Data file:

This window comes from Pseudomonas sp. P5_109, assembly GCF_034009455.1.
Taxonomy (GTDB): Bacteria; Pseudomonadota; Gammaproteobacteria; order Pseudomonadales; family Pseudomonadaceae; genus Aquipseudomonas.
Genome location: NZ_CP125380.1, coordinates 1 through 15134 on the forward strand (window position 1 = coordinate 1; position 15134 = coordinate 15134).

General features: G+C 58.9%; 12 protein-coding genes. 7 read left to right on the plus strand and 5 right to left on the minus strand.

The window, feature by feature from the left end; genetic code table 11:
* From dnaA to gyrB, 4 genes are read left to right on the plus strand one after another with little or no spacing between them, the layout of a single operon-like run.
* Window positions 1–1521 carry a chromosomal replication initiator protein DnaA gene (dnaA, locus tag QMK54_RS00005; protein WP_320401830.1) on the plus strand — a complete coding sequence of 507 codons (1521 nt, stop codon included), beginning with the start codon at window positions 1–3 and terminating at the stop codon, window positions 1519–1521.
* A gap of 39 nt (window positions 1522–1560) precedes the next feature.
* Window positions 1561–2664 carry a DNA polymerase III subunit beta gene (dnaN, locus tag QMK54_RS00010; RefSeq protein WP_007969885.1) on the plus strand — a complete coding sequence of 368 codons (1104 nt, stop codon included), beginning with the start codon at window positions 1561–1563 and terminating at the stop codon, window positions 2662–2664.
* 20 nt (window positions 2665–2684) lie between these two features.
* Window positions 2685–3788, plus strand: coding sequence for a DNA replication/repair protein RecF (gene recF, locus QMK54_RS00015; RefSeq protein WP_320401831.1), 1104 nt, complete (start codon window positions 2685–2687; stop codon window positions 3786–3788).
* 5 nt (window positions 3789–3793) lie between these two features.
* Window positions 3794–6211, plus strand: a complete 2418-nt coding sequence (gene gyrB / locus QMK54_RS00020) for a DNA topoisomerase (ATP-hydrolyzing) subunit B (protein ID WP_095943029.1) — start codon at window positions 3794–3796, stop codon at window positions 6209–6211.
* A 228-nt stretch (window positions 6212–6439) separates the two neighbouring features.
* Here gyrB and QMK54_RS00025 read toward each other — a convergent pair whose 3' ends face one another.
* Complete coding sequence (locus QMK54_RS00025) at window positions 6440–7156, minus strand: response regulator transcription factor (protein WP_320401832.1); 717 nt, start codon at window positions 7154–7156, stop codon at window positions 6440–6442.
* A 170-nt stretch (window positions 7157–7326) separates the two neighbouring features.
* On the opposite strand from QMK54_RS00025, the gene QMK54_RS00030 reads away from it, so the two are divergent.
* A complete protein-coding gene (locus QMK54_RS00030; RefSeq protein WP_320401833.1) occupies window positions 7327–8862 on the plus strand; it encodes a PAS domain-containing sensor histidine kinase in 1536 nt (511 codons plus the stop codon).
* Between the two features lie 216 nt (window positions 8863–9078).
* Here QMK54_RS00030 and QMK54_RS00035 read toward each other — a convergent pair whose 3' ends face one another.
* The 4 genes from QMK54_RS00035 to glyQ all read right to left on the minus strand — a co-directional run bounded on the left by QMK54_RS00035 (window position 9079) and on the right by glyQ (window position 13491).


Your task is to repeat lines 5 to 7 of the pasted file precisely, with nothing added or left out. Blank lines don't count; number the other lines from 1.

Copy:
The window, feature by feature from the left end; genetic code table 11:
* From dnaA to gyrB, 4 genes are read left to right on the plus strand one after another with little or no spacing between them, the layout of a single operon-like run.
* Window positions 1–1521 carry a chromosomal replication initiator protein DnaA gene (dnaA, locus tag QMK54_RS00005; protein WP_320401830.1) on the plus strand — a complete coding sequence of 507 codons (1521 nt, stop codon included), beginning with the start codon at window positions 1–3 and terminating at the stop codon, window positions 1519–1521.